For example, "Yahoo Local relies very heavily on the licensed feeds that they get through data providers like InfoUSA, Acxiom, and Localeze and these should be the primary sources for maintaing data accuracy in your Yahoo record," Blumenthal says.

There's also quite a bit of human moderation going on--something Google could learn from, Blumenthal argues--as the Yahoo Local team often validates merchant data changes, analyzes trends (i.e. huge influxes of spam), and even checks to make sure submitted URLs are valid. - Read the whole story...

Yahoo, AT&T Connect For Mobile Search Deal
Local Mobile Search
While talks of a Google/Verizon search deal have simmered, Yahoo and AT&T launched a partnership that will give Yahoo oneSearch the default "on deck" search service for upcoming handsets. "This puts Yahoo!'s search and brand in front of a potential 70 million mobile AT&T users," Greg Sterling says. "The deal was announced earlier in the year and is part of the broader, long-term relationship between the companies."

Of course, Yahoo will provide the mobile ads, while AT&T's own Yellowpages.com will deliver the local search listings. But Sterling says the bigger news is the potential market share Yahoo could snag as a result of the arrangement. "The formal launch of this deal could provide a big boost to Yahoo!, which trails Google in mobile search market share in the US," he says.

Nielsen Mobile pegged Yahoo's mobile search market share at 21% in June 2008, in contrast to Google's 62%. Internal research from Sterling's firm pegs both companies' market share slightly lower (Google at 55% and Yahoo at 16%). - Read the whole story...

Gauging The Value of Link Directories
Small Business SEM
"It's been a while since I've gone out on the hunt for links from quality directories, and the experience these past few days hasn't been good: There's a lot more junk out there than not," Matt McGee says. "This can be a problem for the small business owner who may struggle to know how to tell a quality directory from the rest." So he offers some tips for deciding whether a directory is even worth your time.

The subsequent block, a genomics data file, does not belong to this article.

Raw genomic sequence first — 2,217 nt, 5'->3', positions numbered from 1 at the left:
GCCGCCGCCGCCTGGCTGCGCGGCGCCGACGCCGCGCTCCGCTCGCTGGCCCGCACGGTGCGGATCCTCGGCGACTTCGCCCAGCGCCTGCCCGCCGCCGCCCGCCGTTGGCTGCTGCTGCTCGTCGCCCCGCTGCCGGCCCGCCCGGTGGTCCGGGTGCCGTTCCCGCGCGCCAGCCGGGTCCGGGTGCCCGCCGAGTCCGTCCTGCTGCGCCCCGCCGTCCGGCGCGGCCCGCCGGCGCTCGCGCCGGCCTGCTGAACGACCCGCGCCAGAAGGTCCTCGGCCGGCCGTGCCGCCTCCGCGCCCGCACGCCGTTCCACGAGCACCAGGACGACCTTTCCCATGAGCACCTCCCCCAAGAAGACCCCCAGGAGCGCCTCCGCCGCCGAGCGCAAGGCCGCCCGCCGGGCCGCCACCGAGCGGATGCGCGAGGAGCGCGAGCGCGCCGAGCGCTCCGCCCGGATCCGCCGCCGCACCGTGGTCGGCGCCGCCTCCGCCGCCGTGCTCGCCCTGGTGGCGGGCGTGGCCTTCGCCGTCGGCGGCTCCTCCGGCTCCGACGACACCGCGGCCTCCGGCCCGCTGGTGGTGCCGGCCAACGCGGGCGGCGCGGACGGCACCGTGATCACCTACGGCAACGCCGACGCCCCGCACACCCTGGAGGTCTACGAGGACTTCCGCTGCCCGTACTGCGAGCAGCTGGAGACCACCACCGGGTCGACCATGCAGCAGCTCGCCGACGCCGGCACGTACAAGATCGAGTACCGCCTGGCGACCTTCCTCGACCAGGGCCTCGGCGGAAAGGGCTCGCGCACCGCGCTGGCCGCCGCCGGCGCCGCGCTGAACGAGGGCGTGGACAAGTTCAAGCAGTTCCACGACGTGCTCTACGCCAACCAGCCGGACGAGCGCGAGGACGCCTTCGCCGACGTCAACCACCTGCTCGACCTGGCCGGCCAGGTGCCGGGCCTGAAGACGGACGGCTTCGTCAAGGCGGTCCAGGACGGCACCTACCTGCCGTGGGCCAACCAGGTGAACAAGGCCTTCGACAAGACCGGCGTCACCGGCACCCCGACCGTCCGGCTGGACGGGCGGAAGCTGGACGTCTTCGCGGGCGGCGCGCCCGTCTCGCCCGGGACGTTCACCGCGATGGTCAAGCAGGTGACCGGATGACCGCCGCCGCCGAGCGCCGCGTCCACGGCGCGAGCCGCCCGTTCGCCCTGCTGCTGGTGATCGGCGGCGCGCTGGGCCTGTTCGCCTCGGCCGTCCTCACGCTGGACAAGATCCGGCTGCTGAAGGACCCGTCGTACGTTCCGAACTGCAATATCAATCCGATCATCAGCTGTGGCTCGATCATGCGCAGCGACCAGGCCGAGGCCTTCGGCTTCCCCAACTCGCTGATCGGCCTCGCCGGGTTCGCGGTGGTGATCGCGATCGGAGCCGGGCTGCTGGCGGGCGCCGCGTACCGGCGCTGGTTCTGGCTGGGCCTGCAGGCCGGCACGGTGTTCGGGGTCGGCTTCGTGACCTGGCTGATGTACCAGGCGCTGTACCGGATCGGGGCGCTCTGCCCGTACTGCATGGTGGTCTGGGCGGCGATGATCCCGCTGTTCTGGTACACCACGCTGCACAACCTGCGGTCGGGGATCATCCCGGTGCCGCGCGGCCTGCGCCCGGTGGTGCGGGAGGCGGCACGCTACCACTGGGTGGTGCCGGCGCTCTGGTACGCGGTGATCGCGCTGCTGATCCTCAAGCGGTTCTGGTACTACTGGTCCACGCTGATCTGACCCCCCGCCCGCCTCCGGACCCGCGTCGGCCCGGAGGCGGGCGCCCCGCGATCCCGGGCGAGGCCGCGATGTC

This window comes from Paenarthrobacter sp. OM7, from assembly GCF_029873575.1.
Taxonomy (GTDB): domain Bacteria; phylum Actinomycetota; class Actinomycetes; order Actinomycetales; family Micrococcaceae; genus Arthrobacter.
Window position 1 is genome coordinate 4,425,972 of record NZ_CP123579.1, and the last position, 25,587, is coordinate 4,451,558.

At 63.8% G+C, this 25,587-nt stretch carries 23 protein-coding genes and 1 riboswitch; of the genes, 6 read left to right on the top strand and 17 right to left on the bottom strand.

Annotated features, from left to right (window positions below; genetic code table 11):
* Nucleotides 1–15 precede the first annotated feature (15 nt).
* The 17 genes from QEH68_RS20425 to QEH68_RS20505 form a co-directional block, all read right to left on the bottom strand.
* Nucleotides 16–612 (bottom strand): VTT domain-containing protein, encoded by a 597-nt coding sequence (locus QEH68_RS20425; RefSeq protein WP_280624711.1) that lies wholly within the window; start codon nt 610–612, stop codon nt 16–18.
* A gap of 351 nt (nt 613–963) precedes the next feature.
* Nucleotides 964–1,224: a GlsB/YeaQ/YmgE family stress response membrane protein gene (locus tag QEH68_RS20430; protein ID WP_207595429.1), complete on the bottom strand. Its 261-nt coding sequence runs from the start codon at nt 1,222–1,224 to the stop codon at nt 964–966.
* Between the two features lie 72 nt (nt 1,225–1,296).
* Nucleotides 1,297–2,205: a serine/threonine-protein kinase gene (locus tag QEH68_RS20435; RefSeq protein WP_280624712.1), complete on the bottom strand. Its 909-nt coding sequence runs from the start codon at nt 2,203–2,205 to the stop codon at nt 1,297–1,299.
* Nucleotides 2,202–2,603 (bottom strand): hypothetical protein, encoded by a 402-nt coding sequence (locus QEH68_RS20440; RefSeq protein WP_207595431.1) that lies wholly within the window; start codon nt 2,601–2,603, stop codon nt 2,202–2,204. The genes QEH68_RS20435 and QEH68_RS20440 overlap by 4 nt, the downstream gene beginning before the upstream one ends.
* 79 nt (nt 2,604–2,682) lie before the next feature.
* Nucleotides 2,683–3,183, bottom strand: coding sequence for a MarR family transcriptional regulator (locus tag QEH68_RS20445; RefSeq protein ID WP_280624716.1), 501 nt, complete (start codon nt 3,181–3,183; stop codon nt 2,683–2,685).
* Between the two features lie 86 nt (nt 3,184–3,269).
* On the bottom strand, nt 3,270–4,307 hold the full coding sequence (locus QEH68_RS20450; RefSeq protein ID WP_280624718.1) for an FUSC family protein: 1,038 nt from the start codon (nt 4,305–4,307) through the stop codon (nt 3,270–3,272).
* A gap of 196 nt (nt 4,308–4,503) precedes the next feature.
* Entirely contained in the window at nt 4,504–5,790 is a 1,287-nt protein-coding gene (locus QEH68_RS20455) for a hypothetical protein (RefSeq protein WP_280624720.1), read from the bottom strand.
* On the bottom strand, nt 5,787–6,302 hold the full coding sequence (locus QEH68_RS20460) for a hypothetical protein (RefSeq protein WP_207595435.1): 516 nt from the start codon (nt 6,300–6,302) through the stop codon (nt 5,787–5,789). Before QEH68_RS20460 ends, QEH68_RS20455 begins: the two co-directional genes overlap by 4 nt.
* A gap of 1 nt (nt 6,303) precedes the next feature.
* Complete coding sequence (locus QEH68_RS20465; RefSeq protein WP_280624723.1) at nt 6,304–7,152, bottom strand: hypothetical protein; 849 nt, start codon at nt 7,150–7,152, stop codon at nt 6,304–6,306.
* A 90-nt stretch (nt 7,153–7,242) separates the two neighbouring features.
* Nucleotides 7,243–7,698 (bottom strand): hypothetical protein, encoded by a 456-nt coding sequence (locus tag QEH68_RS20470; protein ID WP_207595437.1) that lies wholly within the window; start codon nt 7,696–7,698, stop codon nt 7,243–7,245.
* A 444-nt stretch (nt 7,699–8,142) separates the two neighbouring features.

The first red flag should go up if a directory requires a reciprocal link--as it means the company is likely more concerned about growing its own footprint than delivering high quality traffic. Similar alarm bells should go off if the directory promises a full refund (if your site isn't "accepted'), or offers extra links for an additional fee. Both conditions reek of a paid link scheme. "We can debate paid links until we're blue in the face, but it's reasonable to assume that search engines don't consider this kind of arrangement to be a sign of a quality directory," McGee says.

Other warning signs include pages overrun with ads, as well as poor indexation within the engines. Do some research and see how many of the deeper pages are being indexed, as poor indexation means that visitors may not even find your link during a routine search. Lastly, check to see who your company will be, if you do get a link from said directory. "Search the directory for spammy phrases like 'buy Viagra' and see what results show up," McGee says. - Read the whole story...

Alternative Search Engines In South America
Alt Search Engines

Search Insider - Around the Net for Tuesday, September 9, 2008